Cancer, Again: Acupuncture and Guided Meditation as Part of the Surgery Experience

photo courtesy of Ruth Hennig

October 9, 2018

Acupuncture made an enormous difference in my ability to tolerate chemo during my first breast cancer experience in 1999. (see my 9/24/2018 post) So when I got diagnosed with a second breast cancer earlier this year, I turned instinctively to acupuncture. And I knew that I needed to start receiving treatments immediately so that I could benefit from acupuncture’s ability to reduce anxiety.

The anxiety begins as soon as you get the call from your physician telling you that you’ve got cancer.

As anyone who’s gotten a cancer diagnosis knows, the anxiety begins as soon as you get the call from your physician telling you that you’ve got cancer. In fact, you’ve probably been dealing with stress, anxiety or fear ever since you were first told that some diagnostic test was needed.

Because my first cancer had been in the same (right) breast, a lumpectomy followed by radiation was no longer an option. Instead my choices revolved around whether to have a bilateral mastectomy and whether to have reconstruction. I said yes to the first choice and no to the second.

I pushed for an early surgery date because I remembered how excruciating the three-week wait for surgery had been 19 years ago. So I had ten days between making the decision to have a double mastectomy without reconstruction and the day of surgery to prepare myself for the biggest operation I had ever had. I wanted to bring my best self—mentally strong, physically resilient—to that operating room at one of Boston’s major medical centers, where a highly skilled breast surgeon and her team would spend 3.5 hours removing an 11 mm invasive lobular carcinoma and with it, my breasts.

Hugo, my long-time acupuncturist, was no longer available because he now worked in the chemotherapy ward at Massachusetts General Hospital, and I wasn’t a patient there. It’s at least good news that one of the country’s leading hospitals is practicing integrative medicine. But I’m sad that Hugo is no longer at my side with his healing skills and his beautiful empathy.

Over the next ten days until the day before surgery, I had an acupuncture treatment every two to three days.

Fortunately I’ve been able to find another very good acupuncturist. I made an appointment for the next day—at the same time that I was juggling calls from nurses scheduling pre-op appointments and hospital administrators arranging the surgery. Over the next ten days until the day before surgery, I had an acupuncture treatment every two to three days.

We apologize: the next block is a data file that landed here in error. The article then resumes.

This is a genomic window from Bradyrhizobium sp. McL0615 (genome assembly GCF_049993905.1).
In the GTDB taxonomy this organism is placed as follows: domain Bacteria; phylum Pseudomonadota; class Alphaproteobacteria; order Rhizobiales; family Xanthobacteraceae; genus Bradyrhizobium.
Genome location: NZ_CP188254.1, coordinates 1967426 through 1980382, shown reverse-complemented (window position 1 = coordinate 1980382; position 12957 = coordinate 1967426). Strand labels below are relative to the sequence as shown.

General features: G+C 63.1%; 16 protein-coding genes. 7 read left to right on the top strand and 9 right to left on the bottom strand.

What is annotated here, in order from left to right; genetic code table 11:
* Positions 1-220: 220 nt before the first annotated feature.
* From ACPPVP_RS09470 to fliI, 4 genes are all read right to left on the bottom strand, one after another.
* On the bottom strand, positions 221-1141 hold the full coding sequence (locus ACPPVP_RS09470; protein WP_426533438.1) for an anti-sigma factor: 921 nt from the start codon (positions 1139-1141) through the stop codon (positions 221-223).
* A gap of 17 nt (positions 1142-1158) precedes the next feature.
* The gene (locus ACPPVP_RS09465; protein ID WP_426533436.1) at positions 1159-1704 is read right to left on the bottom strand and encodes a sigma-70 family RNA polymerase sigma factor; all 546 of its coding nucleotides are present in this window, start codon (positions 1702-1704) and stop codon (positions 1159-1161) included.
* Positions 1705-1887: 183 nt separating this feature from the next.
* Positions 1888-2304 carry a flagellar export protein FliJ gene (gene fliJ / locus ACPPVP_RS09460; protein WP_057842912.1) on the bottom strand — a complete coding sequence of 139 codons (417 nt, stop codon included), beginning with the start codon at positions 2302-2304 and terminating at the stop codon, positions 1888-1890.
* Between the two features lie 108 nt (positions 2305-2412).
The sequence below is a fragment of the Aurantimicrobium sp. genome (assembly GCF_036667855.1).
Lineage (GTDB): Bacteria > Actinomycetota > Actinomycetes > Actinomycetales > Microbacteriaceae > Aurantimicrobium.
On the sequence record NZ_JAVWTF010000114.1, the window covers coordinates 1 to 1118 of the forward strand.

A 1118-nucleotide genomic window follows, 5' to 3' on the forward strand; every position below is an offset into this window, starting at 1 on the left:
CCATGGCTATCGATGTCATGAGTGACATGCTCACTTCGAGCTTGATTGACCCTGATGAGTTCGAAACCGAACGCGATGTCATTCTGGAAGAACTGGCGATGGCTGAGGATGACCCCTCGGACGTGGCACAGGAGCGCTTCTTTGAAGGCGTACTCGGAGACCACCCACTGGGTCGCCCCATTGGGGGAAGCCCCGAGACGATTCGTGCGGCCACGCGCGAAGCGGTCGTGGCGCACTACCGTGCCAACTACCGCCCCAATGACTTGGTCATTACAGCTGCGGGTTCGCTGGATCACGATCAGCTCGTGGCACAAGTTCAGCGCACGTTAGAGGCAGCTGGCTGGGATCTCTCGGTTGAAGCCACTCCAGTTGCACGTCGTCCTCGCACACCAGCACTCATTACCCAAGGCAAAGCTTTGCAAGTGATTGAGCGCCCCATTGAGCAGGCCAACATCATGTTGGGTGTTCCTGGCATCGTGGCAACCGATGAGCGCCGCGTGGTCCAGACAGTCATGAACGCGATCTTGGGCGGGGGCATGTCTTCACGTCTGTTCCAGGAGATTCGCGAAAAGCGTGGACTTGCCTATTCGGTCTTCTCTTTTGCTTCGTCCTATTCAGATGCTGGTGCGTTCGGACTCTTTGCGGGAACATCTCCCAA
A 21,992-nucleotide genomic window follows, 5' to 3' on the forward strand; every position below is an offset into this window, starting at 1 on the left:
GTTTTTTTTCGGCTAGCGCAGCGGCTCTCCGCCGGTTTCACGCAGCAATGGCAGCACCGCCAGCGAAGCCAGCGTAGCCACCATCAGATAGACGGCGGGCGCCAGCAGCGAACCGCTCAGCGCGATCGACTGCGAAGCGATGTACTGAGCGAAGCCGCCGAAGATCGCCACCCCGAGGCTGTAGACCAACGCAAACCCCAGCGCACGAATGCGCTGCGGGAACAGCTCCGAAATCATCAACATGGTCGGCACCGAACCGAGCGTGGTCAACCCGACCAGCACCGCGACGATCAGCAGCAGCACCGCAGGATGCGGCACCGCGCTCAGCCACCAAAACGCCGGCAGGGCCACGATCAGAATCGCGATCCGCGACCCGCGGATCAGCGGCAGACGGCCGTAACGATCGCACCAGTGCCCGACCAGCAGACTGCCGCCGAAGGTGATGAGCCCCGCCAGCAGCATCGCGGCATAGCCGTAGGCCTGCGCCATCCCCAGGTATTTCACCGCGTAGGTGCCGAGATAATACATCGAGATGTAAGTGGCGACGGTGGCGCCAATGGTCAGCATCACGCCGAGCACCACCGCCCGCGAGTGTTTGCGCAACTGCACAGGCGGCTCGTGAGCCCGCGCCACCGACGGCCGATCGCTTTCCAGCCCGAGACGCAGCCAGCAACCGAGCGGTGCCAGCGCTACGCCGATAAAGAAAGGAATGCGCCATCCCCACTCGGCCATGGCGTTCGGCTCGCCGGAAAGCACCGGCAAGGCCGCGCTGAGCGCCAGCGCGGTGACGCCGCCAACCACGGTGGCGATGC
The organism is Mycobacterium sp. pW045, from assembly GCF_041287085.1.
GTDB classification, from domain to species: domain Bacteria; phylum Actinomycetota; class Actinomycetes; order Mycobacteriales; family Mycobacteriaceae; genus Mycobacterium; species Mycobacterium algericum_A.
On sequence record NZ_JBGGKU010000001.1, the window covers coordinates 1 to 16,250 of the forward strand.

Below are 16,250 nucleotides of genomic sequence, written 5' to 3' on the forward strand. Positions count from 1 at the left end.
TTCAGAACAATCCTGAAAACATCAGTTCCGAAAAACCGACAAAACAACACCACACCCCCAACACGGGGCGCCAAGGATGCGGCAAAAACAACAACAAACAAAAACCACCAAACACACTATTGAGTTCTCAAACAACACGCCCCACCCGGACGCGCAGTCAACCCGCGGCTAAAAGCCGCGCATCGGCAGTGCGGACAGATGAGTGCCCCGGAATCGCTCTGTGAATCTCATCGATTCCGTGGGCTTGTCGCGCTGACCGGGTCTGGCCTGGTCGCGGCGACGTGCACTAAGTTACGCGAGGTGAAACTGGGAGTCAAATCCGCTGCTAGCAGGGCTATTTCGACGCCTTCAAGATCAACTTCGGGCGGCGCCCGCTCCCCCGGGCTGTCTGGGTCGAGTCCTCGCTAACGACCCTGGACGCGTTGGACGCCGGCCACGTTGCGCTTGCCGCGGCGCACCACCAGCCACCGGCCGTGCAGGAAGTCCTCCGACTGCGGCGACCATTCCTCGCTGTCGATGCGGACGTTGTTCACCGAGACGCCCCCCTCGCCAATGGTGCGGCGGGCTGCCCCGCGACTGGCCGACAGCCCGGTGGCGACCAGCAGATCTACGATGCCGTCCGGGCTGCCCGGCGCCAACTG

Whereas my use of acupuncture during my first bout with cancer revolved around minimizing the effects of chemotherapy, this second time it has focused on preparing for and healing after surgery. The four acupuncture sessions prior to surgery helped enormously to calm my significant levels of anxiety.

I was also fortunate to find a very effective double CD called “Guide to Promote Successful Surgery” by Belleruth Naparstek in the Health Journeys series (available on Amazon). It’s over 25 years old and you need to dig out your old CD player from the bottom of some drawer, but it has stood the test of time. The first CD is guided meditation that uses visualization and affirmative statements; the second CD is music composed to reduce pre-surgery stress.

Together, the meditation and the music really helped calm my fears and get emotionally ready for the big day.

Together, the meditation and the music really helped calm my fears and get emotionally ready for the big day. I listened to the CDs twice a day and sometimes before sleep. On the day of surgery, I played them on the drive to the hospital and while I waited for the medical team to get started. You’re even encouraged to play the music CD during surgery because apparently the brain can still process sound even when you’re under general anesthesia. That seemed like a bit much for me. So as I was wheeled into the operating room, I left the CDs and the player behind. The meditations and the music had done their work.

My main concern in seeking out acupuncture prior to surgery was to help reduce anxiety. Just as important but less obvious in the days before surgery is acupuncture’s ability to strengthen the immune system, which is helpful for any hospital stay. Its energy boosting capacity then propelled me into three weeks of the most intense healing after surgery.

When I returned to acupuncture two weeks after surgery I badly needed its powers to detoxify from any lingering anesthesia and other drugs I’d had in the hospital, to restore depleted energy, and to generally heal from the assault that surgery is on your body (even as it’s often a necessary and important part of cancer care). Over the last five months, I’ve had 18 acupuncture sessions, most intensively at the beginning.

Once we had dealt with the immediate aftereffects of surgery, the focus turned to wound healing.

It’s definitely weird to look like a porcupine across your chest (you don’t have to look but I was curious) but the treatments helped reduce inflammation. I also believe that acupuncture has accelerated healing of the incisions.

Today (October 9) is exactly five months since surgery. I’m feeling good although some surgical healing still needs to happen. That will come in time. Acupuncture is an important factor in getting me to where I am now.

Tags: Energy therapiesMind-body; spiritual & consciousness-changing approaches

Enter your comments or questions below.

Comments (1)

  1. Ali:
    Oct 24, 2018 at 12:32 PM

    Wonderful gift to the world, this blog. Cheering on your recovery. Admire your resilience.

Page:
  1. 1



Allowed tags: <b><i><br>Add a new comment: